Reading like Don DeLillo on acid, Bachelder's brilliant, bizarre debut is a futuristic one-joke novel about a whimsical confrontation between two unlikely predators. The premise is simple: "Bear v. Shark" is a monster pay-per-view event staged in Las Vegas in which a bear and a shark fight it out in a tank of water deep enough for the shark to maneuver efficiently, but shallow enough to give the bear an even chance to hold its own. Most of the novel consists of Bachelder examining the event via an acidic, over-the-top running commentary and skewering American culture and the consumer-driven media overload that dominates modern life. The plot, such as it is, covers the cross-country journey of the Normans, a numbed-out, statistically average family who acquire tickets to the show when one of the two sons wins a promotional essay contest about the significance of the event. The story line has some mildly entertaining moments like Bachelder's depiction of Mr. Norman's growing existential ennui as he rounds the bend into a midlife dominated by the advertising-driven acquisition of contemporary gadgets and possessions. What makes the novel work, though, is the author's thought-provoking commentary, alternately hysterical, penetrating and weird, as he discusses weather channels, breakfast cereals, ESP TV and some of the other flotsam and jetsam that appears over the airwaves. Bachelder paints himself into a corner with an anticlimactic ending that hinges on the outcome of the battle, and the paper-thin plot doesn't hold up. But there's plenty of meat in the satiric humor and over-the-top commentary, making this a wildly entertaining cultural roller-coaster ride. Agent, Lisa Bankoff. (Nov.) Forecast: Reviewers will relish this novel, and if they do a good job getting a buzz started, it should do reasonably well, though a flashier jacket might have helped sales. (c) Copyright PWxyz, LLC. All rights reserved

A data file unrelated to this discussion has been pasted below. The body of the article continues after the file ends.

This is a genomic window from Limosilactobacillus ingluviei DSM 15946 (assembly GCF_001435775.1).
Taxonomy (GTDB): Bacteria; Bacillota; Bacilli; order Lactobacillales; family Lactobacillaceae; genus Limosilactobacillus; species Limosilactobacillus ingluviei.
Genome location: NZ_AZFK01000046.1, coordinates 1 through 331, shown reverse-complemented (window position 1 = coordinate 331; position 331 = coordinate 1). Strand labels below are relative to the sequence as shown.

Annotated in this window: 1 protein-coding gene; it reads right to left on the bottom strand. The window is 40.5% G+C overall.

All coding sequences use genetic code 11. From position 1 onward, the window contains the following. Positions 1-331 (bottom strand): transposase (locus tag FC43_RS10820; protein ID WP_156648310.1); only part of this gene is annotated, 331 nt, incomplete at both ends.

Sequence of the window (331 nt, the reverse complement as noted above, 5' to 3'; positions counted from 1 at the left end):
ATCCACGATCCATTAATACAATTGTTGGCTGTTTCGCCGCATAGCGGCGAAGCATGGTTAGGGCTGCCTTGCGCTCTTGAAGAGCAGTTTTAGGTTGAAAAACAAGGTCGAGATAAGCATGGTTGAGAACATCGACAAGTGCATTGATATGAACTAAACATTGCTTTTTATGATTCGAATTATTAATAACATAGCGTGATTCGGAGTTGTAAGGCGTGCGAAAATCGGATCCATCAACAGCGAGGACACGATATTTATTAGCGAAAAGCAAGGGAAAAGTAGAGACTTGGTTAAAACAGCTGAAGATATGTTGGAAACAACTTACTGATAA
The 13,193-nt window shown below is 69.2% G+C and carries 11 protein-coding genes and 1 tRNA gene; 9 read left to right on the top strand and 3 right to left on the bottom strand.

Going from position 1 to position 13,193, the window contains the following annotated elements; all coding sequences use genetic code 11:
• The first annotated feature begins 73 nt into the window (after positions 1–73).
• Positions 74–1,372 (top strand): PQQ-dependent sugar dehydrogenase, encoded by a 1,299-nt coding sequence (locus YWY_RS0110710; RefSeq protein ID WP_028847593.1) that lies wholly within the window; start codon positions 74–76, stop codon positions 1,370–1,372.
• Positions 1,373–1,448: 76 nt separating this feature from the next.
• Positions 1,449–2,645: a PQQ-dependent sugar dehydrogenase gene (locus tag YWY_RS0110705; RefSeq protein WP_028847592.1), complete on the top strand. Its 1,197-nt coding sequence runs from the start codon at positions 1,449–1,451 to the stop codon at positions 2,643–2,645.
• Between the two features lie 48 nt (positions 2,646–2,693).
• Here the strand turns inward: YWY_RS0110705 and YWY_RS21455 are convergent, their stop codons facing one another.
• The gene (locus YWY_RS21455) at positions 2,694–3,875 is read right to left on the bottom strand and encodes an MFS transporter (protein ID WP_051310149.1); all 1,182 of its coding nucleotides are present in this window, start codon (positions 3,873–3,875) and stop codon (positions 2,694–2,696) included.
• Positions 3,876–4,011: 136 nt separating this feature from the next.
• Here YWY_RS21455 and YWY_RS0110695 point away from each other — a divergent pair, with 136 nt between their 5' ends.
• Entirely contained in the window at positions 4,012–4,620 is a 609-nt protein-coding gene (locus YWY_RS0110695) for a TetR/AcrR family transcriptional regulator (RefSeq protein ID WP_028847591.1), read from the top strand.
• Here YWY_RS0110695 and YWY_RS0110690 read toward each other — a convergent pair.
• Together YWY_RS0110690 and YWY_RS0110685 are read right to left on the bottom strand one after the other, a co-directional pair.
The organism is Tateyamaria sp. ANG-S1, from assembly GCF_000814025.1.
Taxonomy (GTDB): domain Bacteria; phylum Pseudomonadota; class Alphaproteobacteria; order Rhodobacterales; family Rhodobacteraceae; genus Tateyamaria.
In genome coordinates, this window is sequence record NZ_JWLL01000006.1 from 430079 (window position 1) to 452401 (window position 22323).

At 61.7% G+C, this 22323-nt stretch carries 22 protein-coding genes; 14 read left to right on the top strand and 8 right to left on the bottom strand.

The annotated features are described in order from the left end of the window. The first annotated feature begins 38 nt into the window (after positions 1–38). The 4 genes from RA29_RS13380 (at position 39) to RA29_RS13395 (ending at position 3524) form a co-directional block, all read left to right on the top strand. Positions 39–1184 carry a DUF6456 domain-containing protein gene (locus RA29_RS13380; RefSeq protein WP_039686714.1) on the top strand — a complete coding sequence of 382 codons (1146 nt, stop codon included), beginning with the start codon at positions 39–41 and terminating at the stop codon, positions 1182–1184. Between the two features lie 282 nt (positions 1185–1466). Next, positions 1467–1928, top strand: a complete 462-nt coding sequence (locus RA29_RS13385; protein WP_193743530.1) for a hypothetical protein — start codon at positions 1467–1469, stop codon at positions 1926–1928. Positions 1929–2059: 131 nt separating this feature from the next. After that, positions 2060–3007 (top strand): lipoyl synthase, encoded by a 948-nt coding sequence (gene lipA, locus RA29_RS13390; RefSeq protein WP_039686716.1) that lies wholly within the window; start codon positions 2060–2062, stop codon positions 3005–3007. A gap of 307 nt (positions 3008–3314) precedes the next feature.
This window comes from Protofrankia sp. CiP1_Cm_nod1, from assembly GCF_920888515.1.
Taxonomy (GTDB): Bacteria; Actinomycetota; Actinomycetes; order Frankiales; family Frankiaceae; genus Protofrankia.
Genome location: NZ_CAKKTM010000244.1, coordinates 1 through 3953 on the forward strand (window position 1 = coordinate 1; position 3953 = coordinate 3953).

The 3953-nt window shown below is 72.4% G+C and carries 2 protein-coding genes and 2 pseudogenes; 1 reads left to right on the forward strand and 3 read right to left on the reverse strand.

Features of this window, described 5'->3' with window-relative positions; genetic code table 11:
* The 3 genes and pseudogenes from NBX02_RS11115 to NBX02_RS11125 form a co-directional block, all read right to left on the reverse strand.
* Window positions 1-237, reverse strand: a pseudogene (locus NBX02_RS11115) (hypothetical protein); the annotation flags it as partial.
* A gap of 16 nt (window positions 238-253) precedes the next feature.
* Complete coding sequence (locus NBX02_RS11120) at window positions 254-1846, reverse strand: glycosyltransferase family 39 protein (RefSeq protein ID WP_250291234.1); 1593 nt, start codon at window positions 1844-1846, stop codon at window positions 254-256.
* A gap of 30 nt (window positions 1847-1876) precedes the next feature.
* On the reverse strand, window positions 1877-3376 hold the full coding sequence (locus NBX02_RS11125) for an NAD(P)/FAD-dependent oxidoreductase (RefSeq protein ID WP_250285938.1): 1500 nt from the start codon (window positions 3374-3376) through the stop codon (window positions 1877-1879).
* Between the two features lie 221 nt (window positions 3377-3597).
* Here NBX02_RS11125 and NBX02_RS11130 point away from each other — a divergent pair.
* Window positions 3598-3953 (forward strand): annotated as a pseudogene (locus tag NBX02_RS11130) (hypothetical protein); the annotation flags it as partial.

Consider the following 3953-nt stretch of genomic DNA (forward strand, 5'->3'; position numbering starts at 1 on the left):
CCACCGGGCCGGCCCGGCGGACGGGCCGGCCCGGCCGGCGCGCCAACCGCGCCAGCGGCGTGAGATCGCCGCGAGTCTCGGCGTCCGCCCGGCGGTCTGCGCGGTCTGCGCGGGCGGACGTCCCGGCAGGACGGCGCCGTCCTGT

Bear v. Shark: The Preface Bear v. Shark: The Novel is based on a true story. Or, rather: It is based on a true story. Imagine a true story. Imagine this true story in a solid, middle-class neighborhood, modest and truthful. Imagine its joists, its beams, the steady, cautious slope of its shingled roof. Imagine its crisp, righteous corners, those near-perfect 90-degree angles, knowing as you do that a perfect 90-degree angle -- like a perfect circle or a perfect butt -- doesn't really exist in the Real World, but knowing that these angles have aspired to perfection, nonetheless (or else what's a heaven for?). Imagine the clean closets, the sensible floor plan, the utter lack of luxury or flourish. Imagine that the materials are first-rate, chosen and guaranteed by men who care about doing a job right dammit. Imagine that everything checks out, yes the basement is unfinished and dank, but it's the truth, take it or leave it. Good. Now, imagine, based atop this monument to forthrightness and plain dealing, imagine a ramshackle unit constructed willy-nilly, catch-as-catch-can, higgledy-piggledy, all pastiched together with hyphens and the thin, colorful threads of ideas, a motley edifice, part bungalow, part high-rise, part rambler, there's stucco and brick and wood and vinyl siding, not unplanned, not unplanned, charming or interesting being the absolute best way to describe this place if you're standing on the bushwhacked front lawn of Truth, not unstable in its own right but perched upon, based on, the cautious, steady slope of the shingled roof of Truth and teetering, teetering, the whole damn situation fixing to collapse into tainted wreckage, in which wreckage lie nearly equal parts Truth and Lie, Irony and That Which Is Not Irony, such that context and purity are forever lost, and the pieces are indistinguishable. How shall I regard that naily 2 by 4? Is it a metaplank, a superplank, a plank self-referential? A complex and ambiguous plank, and all the more so for its apparent simplicity, its garish honesty regarding its own dimensions? Has anyone even bothered to measure the 2 by 4? In short: Is this a postmodern stick? Say, are we to look through or at that cracked window? Linoleum: Authenticity or the death of authenticity? Imagine that. Copyright © 2001 by Chris Bachelder Excerpted from Bear vs. Shark by Chris Bachelder All rights reserved by the original copyright owners. Excerpts are provided for display purposes only and may not be reproduced, reprinted or distributed without the written permission of the publisher.